THE tragedy that is Hong Kong today keeps unfolding unabated after several months of unyielding street protests turning progressively more violent.
It is a tragedy because no satisfactory long-term solution seems in sight except the near-certainty that this marks the beginning of the end of Hong Kong as we have come to know it.
Hong Kong, since colonial times, has always been something of an anachronism: a city that lacks democracy but is regularly voted as among the “freest” cities on the planet.
How did it achieve that feat?
The received wisdom is that Britain bequeathed to Hong Kong an administration that respects the rule of law, underpinned by a highly competent and professional civil service, the better to let the city do what it does best: making money.
Such a legacy suited everybody while it lasted because all (Britain, China and Hong Kong itself) profited immensely from the arrangement.
It was almost the perfect construct built on little more than trust.
The arrangement might have continued as it was had not the Sino-British agreement that created Hong Kong expired in 1997, bringing into play the pesky little matter over sovereignty.
The succeeding “one-country, two-systems” arrangement was a triumph of diplomacy and pragmatism hammered out by two of the greatest statesmen of the last century, Britain’s Margaret Thatcher and China’s Deng Xiaoping.
The new arrangement works, till now, at least. What has happened?
Many are left mystified for lack of a satisfying answer.
Western commentators inevitably, predictably and almost breathlessly rushed to conclude that the arrangement seemed to be breaking down about mid-way into its 50-year duration because of the fundamental incompatibility of the two governing systems in China and Hong Kong.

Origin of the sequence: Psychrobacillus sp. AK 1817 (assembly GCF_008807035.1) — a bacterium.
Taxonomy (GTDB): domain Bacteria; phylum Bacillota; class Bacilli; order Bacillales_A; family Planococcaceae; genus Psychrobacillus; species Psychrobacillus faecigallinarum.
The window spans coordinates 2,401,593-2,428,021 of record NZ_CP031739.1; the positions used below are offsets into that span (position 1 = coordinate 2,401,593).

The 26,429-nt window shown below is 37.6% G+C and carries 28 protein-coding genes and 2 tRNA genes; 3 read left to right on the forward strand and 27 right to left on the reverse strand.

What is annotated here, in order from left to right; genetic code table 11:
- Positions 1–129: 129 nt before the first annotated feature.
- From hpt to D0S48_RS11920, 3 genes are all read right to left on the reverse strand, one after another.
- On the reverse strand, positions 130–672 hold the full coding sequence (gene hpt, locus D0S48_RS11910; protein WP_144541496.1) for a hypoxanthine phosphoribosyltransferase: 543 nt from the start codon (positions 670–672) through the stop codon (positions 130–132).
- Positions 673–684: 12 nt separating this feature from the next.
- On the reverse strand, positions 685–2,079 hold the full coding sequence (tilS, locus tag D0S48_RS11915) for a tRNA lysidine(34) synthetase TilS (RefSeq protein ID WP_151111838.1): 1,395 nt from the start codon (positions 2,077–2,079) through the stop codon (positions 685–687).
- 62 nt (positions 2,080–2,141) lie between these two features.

There was also the underlying Western presumption that the fault lies with China for not adapting to become more like Hong Kong.
But wasn’t the arrangement born out of that very incompatibility in the first place?
Conspiratorial easterners find a ready if unconvincing answer in the usual suspect: self-righteous Western governments scheming through Hong Kong to give China a black eye.
It is totally unconvincing precisely because Hong Kong is such an open international city and its citizens so worldly and sophisticated.
So what is it, then? My take is that Hong Kong today, like it has often been, is a bellwether for global seismic shifts and nothing is more all-consuming in the popular consciousness everywhere these days than the shift in economic power eastwards.
With economic power goes growing international prestige and, inevitably, political legitimacy.
Many in the East and particularly in what is generally called Greater China look askance at the Hong Kong protesters for their temerity to challenge their political overlords in Beijing.
But I suspect the protesters (and they are a wide cross-section of Hong Kong society today, not just angry students) genuinely fear that the way of life they have grown accustomed to is coming under increasing threat from a China becoming ever more successful, powerful and bold.
Hong Kong’s fears are compounded by shock that things have not turned out as imagined: China becoming more like Hong Kong.
Instead they have become more the other way around. As the city’s self-confidence shrivelled, China’s has only grown.
China has defied all predictions so far that as it advanced economically, political changes must follow in tandem or the contradictions will become ever so obvious that some possibly cataclysmic reckoning will follow.
It appeared to have dawned on many, not just in Hong Kong but around the world, that a country of China’s heft can — and most probably will — not just defy conventional thinking but add progressively more “Chinese characteristics” to whatever passes for tomorrow’s conventional thinking.
Will China’s “rule by law” continue to thrive alongside Western “rule of law”? Or will the former eventually morph into something more akin to the latter?
Might China not one day adopt Hong Kong’s (and Singapore’s) rule of law without necessarily adopting democracy (like Hong Kong prior to 1997) and remaining a one-party state (much like today’s Singapore)?
Whatever the future may hold, won’t any of these plausible scenarios be for the best of everyone concerned?
But impatient Hong Kong protesters seem determined to force the issue. In so doing, can ultimate tragedy be averted and Rudyard Kipling unfortunately proven both prescient and right, that “East is East, and West is West, and never the twain shall meet”?
If so, won’t it be doubly tragic because of what this portends for the world at large?
The writer views developments in the nation, the region and the wider world from his vantage point in Kuching, Sarawak